Considering that the number of supercentenarians increased rapidly in cohorts born after 1880, the loss of almost the entire 1890 census poses a significant challenge. For supercentenarians without another document (birth record, state census, etc.), there might be a gap of up to 20 years between their birth and the first time they are documented in the 1900 census (enumerated as of June 1).

Sarah Knauss (1880-1999). Photo source: aginganalytics.com

Sarah Knauss (1880-1999) was for a long time viewed with some skepticism, having been born in September 1880 but first appearing in the Census in 1900, meaning that she was a grown woman at the time. Considering that people can exaggerate their ages for a variety of reasons, especially once they are nearing adulthood (for example to get married or enlist in the army), the Sarah Knauss claim was therefore viewed by some with slight skepticism. I personally located Knauss in an 1894 church book entry where she had taken communion, but no age was given in this entry. Neither was an age given in the index in the church book from about 1888, where Knauss and her family members were listed. As luck would have it however, a recent discovery of a transcription of the 1890 census for the area Knauss and her family lived in that had been made in 1891 stated that Knauss was ten years old at the time.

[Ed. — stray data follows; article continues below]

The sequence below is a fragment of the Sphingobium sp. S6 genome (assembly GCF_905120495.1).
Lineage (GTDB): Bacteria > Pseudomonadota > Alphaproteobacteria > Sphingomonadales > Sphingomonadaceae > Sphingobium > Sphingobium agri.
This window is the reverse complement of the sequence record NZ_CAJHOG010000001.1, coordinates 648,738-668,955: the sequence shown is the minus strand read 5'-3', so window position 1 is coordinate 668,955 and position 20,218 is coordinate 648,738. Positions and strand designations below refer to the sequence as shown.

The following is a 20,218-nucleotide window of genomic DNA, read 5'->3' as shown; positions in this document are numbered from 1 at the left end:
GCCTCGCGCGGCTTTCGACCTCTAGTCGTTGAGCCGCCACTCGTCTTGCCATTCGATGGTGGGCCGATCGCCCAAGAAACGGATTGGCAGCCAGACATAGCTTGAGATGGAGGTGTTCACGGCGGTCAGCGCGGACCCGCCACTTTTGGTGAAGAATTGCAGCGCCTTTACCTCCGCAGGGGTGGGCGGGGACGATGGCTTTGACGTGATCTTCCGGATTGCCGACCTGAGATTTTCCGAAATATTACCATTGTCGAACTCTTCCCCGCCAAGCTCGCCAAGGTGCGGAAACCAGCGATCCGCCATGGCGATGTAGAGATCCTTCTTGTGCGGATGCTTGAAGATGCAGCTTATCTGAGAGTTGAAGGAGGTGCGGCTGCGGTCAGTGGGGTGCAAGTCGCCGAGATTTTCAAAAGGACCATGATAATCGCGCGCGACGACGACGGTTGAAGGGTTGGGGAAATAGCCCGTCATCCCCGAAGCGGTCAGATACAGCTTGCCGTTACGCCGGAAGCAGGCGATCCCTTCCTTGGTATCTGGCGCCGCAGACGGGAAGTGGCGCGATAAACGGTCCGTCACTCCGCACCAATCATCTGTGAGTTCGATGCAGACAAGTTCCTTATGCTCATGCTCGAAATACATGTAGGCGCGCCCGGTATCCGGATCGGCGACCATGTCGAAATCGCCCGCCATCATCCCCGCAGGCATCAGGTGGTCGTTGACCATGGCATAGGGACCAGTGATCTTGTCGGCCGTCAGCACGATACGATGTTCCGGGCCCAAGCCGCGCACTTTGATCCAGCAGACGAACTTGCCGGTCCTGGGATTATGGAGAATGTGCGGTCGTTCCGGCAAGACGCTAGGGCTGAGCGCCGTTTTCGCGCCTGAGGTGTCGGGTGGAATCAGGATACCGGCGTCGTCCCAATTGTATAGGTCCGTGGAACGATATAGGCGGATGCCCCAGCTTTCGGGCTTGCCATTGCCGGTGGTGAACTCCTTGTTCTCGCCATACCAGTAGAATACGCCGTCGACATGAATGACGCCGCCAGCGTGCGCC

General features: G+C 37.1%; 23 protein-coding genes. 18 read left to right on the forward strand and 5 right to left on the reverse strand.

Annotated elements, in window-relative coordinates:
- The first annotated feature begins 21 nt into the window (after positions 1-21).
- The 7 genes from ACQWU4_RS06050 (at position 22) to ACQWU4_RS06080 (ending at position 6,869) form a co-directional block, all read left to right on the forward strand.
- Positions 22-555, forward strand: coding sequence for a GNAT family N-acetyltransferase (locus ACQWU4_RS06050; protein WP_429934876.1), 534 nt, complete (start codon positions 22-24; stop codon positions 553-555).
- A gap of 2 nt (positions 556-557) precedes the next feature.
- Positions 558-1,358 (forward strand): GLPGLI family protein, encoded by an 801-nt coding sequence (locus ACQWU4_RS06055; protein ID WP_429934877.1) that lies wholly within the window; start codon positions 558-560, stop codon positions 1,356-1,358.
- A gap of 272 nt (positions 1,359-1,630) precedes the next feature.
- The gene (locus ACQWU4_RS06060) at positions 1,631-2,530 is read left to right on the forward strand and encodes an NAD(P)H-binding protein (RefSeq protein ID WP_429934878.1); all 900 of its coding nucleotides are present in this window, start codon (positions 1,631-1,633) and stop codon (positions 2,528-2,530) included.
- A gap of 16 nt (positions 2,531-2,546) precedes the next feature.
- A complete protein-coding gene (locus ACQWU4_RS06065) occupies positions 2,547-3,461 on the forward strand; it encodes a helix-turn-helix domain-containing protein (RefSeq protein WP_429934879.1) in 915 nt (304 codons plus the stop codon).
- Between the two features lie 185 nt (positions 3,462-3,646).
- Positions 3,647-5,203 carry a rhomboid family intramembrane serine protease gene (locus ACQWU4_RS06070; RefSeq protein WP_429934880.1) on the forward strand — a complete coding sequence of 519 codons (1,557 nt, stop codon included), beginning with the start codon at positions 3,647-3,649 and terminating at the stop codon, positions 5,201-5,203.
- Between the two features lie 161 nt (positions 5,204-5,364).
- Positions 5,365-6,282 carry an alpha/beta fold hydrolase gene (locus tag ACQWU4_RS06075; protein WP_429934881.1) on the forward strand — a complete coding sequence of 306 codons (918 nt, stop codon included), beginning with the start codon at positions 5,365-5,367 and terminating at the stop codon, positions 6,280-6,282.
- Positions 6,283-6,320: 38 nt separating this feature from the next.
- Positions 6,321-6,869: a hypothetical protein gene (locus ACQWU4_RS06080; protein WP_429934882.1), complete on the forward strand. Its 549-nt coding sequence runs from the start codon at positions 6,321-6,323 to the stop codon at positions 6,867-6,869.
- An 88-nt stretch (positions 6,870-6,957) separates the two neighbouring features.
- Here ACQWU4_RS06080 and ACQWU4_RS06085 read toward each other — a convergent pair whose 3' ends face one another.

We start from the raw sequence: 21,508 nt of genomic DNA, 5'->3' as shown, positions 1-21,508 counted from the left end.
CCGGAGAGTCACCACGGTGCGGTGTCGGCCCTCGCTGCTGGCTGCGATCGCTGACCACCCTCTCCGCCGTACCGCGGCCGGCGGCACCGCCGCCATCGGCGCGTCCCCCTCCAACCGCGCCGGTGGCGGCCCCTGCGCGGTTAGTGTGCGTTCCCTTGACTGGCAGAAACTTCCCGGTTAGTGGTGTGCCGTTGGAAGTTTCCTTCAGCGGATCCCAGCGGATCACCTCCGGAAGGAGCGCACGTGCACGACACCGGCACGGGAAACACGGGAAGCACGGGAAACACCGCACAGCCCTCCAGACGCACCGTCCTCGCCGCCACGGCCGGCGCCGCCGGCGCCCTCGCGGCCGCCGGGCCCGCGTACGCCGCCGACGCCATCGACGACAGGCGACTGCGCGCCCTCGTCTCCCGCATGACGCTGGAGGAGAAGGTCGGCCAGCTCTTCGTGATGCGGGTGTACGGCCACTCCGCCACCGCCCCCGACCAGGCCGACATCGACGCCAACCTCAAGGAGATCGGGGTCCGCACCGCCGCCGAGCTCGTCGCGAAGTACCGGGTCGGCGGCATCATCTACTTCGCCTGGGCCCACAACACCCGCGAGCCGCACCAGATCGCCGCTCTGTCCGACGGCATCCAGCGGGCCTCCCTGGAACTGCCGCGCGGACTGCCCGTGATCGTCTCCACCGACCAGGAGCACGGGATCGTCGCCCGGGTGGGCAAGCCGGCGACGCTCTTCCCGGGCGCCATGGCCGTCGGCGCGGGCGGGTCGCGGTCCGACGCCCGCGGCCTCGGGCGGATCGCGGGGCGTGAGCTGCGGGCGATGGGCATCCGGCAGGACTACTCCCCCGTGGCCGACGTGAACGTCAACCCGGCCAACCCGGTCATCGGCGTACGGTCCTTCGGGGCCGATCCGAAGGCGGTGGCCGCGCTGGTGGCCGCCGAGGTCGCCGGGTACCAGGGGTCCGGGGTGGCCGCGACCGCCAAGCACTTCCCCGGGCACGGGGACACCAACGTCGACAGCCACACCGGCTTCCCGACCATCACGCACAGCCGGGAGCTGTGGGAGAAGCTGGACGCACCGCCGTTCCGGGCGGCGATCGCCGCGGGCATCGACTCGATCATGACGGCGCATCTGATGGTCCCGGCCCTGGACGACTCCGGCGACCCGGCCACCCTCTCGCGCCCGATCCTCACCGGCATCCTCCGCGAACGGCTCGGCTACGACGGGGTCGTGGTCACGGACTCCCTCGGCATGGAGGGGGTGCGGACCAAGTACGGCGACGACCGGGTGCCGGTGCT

While some supercentenarian claimants may be fortunate to have their 1890 census documents transcribed, others may only have documents where they were close to adulthood. The question arises: Is such a document sufficient? Arguments exist on both sides, with some advocating for a stricter “10-year rule,” while others are more lenient with a “20-year rule.”